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Maximum, minimum, and continuity

  1. Jun 2, 2017 #1
    1. The problem statement, all variables and given/known data
    Snap2.jpg
    Theorem 3 that i will give in the attempt at a solution talks about a closed interval, here it's open
    2. Relevant equations
    Continuity:
    $$\vert x-c \vert < \delta~\Rightarrow~\vert f(x)-f(c) \vert < \epsilon$$
    $$\delta=\delta(c,\epsilon)$$

    3. The attempt at a solution
    Snap3.jpg
     
  2. jcsd
  3. Jun 2, 2017 #2

    Mark44

    Staff: Mentor

    Theorem 3 is no help here, since the interval for this problem is 0 < x < 1. The problem is fairly simple -- you shouldn't need to invoke a theorem to answer it.
     
  4. Jun 2, 2017 #3
    The derivative 2x is horizontal at 0, so there is a minimum or maximum. the fact that there isn't any other zero derivative proves there isn't another bending and it's rising, so the maximum is at 1
     
  5. Jun 2, 2017 #4
    Remember ##0 < x < 1##. Also you don't need to think this in terms of derivatives.
     
  6. Jun 2, 2017 #5

    LCKurtz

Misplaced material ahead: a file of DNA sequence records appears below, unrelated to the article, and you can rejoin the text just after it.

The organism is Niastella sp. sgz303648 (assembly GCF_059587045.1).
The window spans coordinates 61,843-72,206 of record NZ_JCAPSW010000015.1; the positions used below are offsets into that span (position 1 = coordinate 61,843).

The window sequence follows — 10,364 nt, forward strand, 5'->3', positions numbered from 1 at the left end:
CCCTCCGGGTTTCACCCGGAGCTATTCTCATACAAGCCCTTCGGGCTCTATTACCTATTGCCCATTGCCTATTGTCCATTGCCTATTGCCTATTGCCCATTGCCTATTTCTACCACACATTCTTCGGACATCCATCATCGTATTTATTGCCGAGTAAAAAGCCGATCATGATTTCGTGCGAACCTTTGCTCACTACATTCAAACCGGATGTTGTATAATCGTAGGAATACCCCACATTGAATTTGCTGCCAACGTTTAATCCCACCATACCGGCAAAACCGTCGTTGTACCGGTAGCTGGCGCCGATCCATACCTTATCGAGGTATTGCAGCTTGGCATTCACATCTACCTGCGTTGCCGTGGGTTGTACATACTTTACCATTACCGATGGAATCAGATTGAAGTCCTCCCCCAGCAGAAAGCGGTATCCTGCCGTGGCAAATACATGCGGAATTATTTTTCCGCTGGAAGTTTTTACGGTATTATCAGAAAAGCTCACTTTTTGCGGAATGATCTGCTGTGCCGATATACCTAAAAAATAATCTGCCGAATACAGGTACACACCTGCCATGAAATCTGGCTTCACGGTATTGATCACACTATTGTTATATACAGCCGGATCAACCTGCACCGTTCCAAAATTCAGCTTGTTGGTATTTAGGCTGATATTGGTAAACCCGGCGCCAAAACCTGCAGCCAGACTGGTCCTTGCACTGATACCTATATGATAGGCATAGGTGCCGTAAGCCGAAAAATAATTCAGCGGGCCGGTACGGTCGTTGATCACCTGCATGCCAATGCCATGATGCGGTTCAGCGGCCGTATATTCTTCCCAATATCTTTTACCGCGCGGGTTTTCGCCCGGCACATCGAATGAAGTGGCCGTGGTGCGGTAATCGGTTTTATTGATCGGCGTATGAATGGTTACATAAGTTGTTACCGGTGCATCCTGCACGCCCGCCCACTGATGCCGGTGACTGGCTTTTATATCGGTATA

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    ##x=0## and ##x=1## are not in the domain of your function.
     
  7. Jun 2, 2017 #6

    Ray Vickson

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    The points x=0 and x=1 are not in the domain of the given function!
     
  8. Jun 2, 2017 #7

    pasmith

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    Hint: What is the distinction between a maximum and a supremum?
     
  9. Jun 2, 2017 #8
    1 is the supremum, x2 has no maximum.
    0 is the infinum, x2 has no minimum
    Is it the answer? it isn't part of the chapter, i learned about supremum here
     
  10. Jun 2, 2017 #9

    Mark44

    Staff: Mentor

    Colored text added.
     
  11. Jun 2, 2017 #10
    So is it the answer?
     
  12. Jun 2, 2017 #11

    Ray Vickson

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    Already answered!
     
  13. Jun 2, 2017 #12
    Thank you very much Ray, Mark, pasmith, LCKurtz and dgambh
     
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